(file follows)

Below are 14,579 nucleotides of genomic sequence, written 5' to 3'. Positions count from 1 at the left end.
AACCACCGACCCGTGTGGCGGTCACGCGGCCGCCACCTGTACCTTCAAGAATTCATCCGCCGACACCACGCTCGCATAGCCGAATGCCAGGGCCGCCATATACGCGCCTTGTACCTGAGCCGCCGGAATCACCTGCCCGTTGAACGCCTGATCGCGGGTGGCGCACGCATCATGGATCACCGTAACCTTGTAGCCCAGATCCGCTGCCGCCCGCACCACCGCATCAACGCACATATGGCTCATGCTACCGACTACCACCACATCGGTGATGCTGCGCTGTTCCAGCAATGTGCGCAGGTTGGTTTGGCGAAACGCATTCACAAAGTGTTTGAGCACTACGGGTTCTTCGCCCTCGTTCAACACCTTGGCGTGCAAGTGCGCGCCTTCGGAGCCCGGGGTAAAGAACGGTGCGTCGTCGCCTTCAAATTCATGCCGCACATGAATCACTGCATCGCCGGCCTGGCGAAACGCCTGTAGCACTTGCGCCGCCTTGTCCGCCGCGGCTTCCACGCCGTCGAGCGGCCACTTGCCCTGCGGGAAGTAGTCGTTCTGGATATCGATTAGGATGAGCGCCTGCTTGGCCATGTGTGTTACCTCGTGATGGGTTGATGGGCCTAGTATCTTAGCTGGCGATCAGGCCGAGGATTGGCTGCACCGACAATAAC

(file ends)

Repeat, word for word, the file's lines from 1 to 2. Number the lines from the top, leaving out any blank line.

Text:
Below are 14,579 nucleotides of genomic sequence, written 5' to 3'. Positions count from 1 at the left end.
AACCACCGACCCGTGTGGCGGTCACGCGGCCGCCACCTGTACCTTCAAGAATTCATCCGCCGACACCACGCTCGCATAGCCGAATGCCAGGGCCGCCATATACGCGCCTTGTACCTGAGCCGCCGGAATCACCTGCCCGTTGAACGCCTGATCGCGGGTGGCGCACGCATCATGGATCACCGTAACCTTGTAGCCCAGATCCGCTGCCGCCCGCACCACCGCATCAACGCACATATGGCTCATGCTACCGACTACCACCACATCGGTGATGCTGCGCTGTTCCAGCAATGTGCGCAGGTTGGTTTGGCGAAACGCATTCACAAAGTGTTTGAGCACTACGGGTTCTTCGCCCTCGTTCAACACCTTGGCGTGCAAGTGCGCGCCTTCGGAGCCCGGGGTAAAGAACGGTGCGTCGTCGCCTTCAAATTCATGCCGCACATGAATCACTGCATCGCCGGCCTGGCGAAACGCCTGTAGCACTTGCGCCGCCTTGTCCGCCGCGGCTTCCACGCCGTCGAGCGGCCACTTGCCCTGCGGGAAGTAGTCGTTCTGGATATCGATTAGGATGAGCGCCTGCTTGGCCATGTGTGTTACCTCGTGATGGGTTGATGGGCCTAGTATCTTAGCTGGCGATCAGGCCGAGGATTGGCTGCACCGACAATAAC